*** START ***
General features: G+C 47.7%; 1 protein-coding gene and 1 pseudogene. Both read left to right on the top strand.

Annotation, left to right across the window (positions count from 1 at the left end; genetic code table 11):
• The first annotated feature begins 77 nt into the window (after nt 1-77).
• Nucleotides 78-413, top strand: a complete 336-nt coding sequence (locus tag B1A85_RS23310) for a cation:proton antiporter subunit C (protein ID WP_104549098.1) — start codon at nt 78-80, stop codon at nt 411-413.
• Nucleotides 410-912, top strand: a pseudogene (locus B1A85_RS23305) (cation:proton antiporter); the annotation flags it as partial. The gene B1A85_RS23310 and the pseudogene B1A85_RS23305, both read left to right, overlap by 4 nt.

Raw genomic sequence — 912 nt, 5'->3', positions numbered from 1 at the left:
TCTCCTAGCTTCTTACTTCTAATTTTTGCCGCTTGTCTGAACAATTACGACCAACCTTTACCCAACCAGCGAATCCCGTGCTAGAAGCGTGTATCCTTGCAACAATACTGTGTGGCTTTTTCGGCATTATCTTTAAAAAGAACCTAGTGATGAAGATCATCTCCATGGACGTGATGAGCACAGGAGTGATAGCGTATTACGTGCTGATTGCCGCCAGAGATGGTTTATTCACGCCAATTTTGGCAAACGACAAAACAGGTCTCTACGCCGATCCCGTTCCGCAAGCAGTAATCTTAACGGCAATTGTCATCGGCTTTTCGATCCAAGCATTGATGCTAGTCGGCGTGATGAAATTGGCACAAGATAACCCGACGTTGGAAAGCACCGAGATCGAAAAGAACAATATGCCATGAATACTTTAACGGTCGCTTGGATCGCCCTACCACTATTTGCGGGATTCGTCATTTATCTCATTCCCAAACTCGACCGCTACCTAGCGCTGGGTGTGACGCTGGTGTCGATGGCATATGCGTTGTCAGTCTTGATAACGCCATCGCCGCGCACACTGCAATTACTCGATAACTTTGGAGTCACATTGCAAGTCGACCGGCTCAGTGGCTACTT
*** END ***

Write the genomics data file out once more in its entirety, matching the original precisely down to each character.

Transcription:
General features: G+C 47.7%; 1 protein-coding gene and 1 pseudogene. Both read left to right on the top strand.

Annotation, left to right across the window (positions count from 1 at the left end; genetic code table 11):
• The first annotated feature begins 77 nt into the window (after nt 1-77).
• Nucleotides 78-413, top strand: a complete 336-nt coding sequence (locus tag B1A85_RS23310) for a cation:proton antiporter subunit C (protein ID WP_104549098.1) — start codon at nt 78-80, stop codon at nt 411-413.
• Nucleotides 410-912, top strand: a pseudogene (locus B1A85_RS23305) (cation:proton antiporter); the annotation flags it as partial. The gene B1A85_RS23310 and the pseudogene B1A85_RS23305, both read left to right, overlap by 4 nt.

Raw genomic sequence — 912 nt, 5'->3', positions numbered from 1 at the left:
TCTCCTAGCTTCTTACTTCTAATTTTTGCCGCTTGTCTGAACAATTACGACCAACCTTTACCCAACCAGCGAATCCCGTGCTAGAAGCGTGTATCCTTGCAACAATACTGTGTGGCTTTTTCGGCATTATCTTTAAAAAGAACCTAGTGATGAAGATCATCTCCATGGACGTGATGAGCACAGGAGTGATAGCGTATTACGTGCTGATTGCCGCCAGAGATGGTTTATTCACGCCAATTTTGGCAAACGACAAAACAGGTCTCTACGCCGATCCCGTTCCGCAAGCAGTAATCTTAACGGCAATTGTCATCGGCTTTTCGATCCAAGCATTGATGCTAGTCGGCGTGATGAAATTGGCACAAGATAACCCGACGTTGGAAAGCACCGAGATCGAAAAGAACAATATGCCATGAATACTTTAACGGTCGCTTGGATCGCCCTACCACTATTTGCGGGATTCGTCATTTATCTCATTCCCAAACTCGACCGCTACCTAGCGCTGGGTGTGACGCTGGTGTCGATGGCATATGCGTTGTCAGTCTTGATAACGCCATCGCCGCGCACACTGCAATTACTCGATAACTTTGGAGTCACATTGCAAGTCGACCGGCTCAGTGGCTACTT